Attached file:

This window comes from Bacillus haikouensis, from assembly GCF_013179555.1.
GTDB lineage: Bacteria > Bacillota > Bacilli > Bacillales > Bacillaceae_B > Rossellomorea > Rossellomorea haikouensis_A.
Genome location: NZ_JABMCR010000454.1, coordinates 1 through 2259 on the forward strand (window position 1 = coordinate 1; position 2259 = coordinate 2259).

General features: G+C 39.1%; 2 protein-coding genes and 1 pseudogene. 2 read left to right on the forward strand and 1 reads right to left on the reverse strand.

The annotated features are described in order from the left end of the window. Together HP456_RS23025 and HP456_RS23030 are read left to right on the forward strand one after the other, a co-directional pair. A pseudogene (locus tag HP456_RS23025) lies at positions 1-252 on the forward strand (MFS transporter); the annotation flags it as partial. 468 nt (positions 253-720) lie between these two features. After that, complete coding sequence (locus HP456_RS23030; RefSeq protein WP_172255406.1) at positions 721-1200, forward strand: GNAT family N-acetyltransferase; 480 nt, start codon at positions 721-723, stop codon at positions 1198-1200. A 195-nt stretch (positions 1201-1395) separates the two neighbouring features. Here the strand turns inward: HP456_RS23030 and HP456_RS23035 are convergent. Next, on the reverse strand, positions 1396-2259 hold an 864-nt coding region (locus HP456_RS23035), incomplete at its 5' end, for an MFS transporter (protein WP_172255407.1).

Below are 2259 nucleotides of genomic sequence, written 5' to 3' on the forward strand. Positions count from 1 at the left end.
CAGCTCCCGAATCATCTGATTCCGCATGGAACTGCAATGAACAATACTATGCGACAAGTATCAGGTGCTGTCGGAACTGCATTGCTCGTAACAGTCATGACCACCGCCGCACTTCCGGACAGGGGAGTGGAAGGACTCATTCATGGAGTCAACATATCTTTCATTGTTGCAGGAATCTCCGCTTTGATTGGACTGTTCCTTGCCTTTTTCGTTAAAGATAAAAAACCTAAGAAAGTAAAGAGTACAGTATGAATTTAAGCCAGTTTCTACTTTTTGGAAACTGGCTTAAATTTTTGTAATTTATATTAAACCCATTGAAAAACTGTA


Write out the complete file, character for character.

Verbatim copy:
This window comes from Bacillus haikouensis, from assembly GCF_013179555.1.
GTDB lineage: Bacteria > Bacillota > Bacilli > Bacillales > Bacillaceae_B > Rossellomorea > Rossellomorea haikouensis_A.
Genome location: NZ_JABMCR010000454.1, coordinates 1 through 2259 on the forward strand (window position 1 = coordinate 1; position 2259 = coordinate 2259).

General features: G+C 39.1%; 2 protein-coding genes and 1 pseudogene. 2 read left to right on the forward strand and 1 reads right to left on the reverse strand.

The annotated features are described in order from the left end of the window. Together HP456_RS23025 and HP456_RS23030 are read left to right on the forward strand one after the other, a co-directional pair. A pseudogene (locus tag HP456_RS23025) lies at positions 1-252 on the forward strand (MFS transporter); the annotation flags it as partial. 468 nt (positions 253-720) lie between these two features. After that, complete coding sequence (locus HP456_RS23030; RefSeq protein WP_172255406.1) at positions 721-1200, forward strand: GNAT family N-acetyltransferase; 480 nt, start codon at positions 721-723, stop codon at positions 1198-1200. A 195-nt stretch (positions 1201-1395) separates the two neighbouring features. Here the strand turns inward: HP456_RS23030 and HP456_RS23035 are convergent. Next, on the reverse strand, positions 1396-2259 hold an 864-nt coding region (locus HP456_RS23035), incomplete at its 5' end, for an MFS transporter (protein WP_172255407.1).

Below are 2259 nucleotides of genomic sequence, written 5' to 3' on the forward strand. Positions count from 1 at the left end.
CAGCTCCCGAATCATCTGATTCCGCATGGAACTGCAATGAACAATACTATGCGACAAGTATCAGGTGCTGTCGGAACTGCATTGCTCGTAACAGTCATGACCACCGCCGCACTTCCGGACAGGGGAGTGGAAGGACTCATTCATGGAGTCAACATATCTTTCATTGTTGCAGGAATCTCCGCTTTGATTGGACTGTTCCTTGCCTTTTTCGTTAAAGATAAAAAACCTAAGAAAGTAAAGAGTACAGTATGAATTTAAGCCAGTTTCTACTTTTTGGAAACTGGCTTAAATTTTTGTAATTTATATTAAACCCATTGAAAAACTGTA